Global Security Newswire
Daily News on Nuclear, Biological & Chemical Weapons, Terrorism and Related Issues
Pakistan Dismisses Report on Lax Warhead Security
The Pakistani Foreign Ministry on Sunday dismissed a U.S. news report that the methods its army used to transport nuclear warheads on highly trafficked roadways made the weapons more susceptible to being stolen by local extremists, Agence France-Presse reported (see GSN, Oct. 21; Agence France-Presse/Google News, Nov. 6).
A joint investigation by National Journal and The Atlantic on Friday asserted that Pakistan has transported its warheads in seemingly ordinary vans without visible security in an attempt to mask their location from U.S. intelligence agencies.
Islamabad has long feared that the United States is plotting to steal its nuclear weapons and the surprise May incursion in Abbottabad by U.S. Navy SEALs that resulted in al-Qaeda leader Osama bin Laden's death has only heightened Pakistan's concern (see GSN, June 2).
But the steps Pakistan has taken to cloak the locations of its nuclear warheads have fueled the U.S. military's determination to ensure that terrorists are never able to acquire the weapons, resulting in the drawing up of secret Pentagon plans to secure the warheads by whatever means necessary, Jeffrey Goldberg and Marc Ambinder wrote in their joint report (Goldberg/Ambinder, The Atlantic, December 2011).
Islamabad characterized the journalists' report as "pure fiction, baseless and motivated," AFP reported.
"It is part of a deliberate propaganda campaign meant to mislead opinion," the Foreign Ministry said.
The Pakistani government routinely dismisses international worries over the security of its nuclear weapons, which are believed to number between 90 and 110 warheads.
"The surfacing of such [smear] campaigns is not something new," the ministry said in a statement. "It is orchestrated by quarters that are inimical to Pakistan."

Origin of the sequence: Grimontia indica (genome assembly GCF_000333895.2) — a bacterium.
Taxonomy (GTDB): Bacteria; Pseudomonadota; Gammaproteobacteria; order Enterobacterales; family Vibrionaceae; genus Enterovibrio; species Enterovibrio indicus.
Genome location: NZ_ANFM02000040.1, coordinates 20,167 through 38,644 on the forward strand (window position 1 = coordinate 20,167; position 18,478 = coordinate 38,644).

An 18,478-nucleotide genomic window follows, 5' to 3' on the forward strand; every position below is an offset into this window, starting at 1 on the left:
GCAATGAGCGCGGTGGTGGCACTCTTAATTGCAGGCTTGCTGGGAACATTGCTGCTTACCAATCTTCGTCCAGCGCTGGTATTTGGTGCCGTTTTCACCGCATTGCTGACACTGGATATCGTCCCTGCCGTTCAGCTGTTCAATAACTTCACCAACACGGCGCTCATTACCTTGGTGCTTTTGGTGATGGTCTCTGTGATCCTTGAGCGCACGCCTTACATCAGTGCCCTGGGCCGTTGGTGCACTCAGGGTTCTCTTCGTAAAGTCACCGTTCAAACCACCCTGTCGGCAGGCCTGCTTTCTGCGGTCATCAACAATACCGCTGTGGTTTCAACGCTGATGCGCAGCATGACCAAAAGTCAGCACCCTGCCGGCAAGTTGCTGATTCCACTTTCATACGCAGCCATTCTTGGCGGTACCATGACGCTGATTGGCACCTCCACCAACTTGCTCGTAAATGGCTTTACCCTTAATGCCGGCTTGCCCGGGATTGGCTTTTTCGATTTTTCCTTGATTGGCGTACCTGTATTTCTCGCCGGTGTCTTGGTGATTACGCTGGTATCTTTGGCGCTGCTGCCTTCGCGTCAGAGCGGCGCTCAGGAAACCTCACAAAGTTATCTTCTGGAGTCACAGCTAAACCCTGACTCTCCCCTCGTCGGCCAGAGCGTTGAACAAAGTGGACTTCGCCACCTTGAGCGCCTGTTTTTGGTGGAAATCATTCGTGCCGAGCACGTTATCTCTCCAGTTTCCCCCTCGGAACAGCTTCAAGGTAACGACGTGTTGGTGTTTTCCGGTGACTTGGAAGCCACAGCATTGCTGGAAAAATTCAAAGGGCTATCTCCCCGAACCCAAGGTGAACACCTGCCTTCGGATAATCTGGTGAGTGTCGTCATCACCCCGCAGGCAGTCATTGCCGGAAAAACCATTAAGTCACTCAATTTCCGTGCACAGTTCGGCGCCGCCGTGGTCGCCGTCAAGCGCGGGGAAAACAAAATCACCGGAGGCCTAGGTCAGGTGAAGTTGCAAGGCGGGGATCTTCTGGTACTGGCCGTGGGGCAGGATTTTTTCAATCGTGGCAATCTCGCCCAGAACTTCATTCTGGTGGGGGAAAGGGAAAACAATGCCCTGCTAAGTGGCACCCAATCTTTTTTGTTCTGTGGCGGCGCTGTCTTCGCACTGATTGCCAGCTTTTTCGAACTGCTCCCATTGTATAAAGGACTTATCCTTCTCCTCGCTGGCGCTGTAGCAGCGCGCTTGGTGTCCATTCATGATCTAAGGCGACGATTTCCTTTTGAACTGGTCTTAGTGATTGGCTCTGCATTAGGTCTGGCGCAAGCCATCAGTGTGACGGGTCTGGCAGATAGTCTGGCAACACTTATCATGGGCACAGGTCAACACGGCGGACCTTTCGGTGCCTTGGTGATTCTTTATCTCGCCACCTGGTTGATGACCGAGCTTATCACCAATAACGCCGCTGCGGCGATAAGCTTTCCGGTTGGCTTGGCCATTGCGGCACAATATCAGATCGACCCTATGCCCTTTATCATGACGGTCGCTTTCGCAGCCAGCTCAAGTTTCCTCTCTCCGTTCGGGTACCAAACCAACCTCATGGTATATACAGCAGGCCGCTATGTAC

Pakistan insisted it was able to protect its security assets: "No one should underestimate Pakistan's will and capability to defend its sovereignty, territorial integrity and national interests" (Agence France-Presse).
Last month, the head of the Pakistani army division in charge of safeguarding the nation's nuclear deterrent said the government would train and employ 8,000 new nuclear security workers by 2013, according to an earlier report (see GSN, Oct. 19).
Former Pakistani President Pervez Musharraf also dismissed the seriousness of the Washington news article and said the U.S. military would have a very difficult time if it attempted to seize the warheads, Asian News International reported on Sunday.
"I don't think it is possible, from my military perspective, for anyone, including the United States to attack Pakistan's nuclear weapons that easily," Pakistan's onetime army chief said in an interview with the Express Tribune.
"They are very well dispersed and they are in very strong positions. And, also guarded," Musharraf said of the warheads.
Musharraf said in his time as army chief and president, he was never provided a "running commentary" on the transportation of the warheads.
A U.S. operation into Pakistan to seize the warheads would not be "as simple as Osama bin Laden action," because the nuclear weapons are "very hard targets" held in "places which are not accessible," he stated (Asian News International/Yahoo!News, Nov. 6).
Sept. 27, 2013
A fact sheet on current and projected costs of maintaining the U.S. nuclear deterrent, produced by the Center for Nonproliferation Studies.
July 18, 2013
The submarine proliferation resource collection is designed to highlight global trends in the sale and acquisition of diesel- and nuclear-powered submarines. It is structured on a country-by-country basis, with each country profile consisting of information on capabilities, imports and exports.
This article provides an overview of Pakistan’s historical and current policies relating to nuclear, chemical, biological and missile proliferation.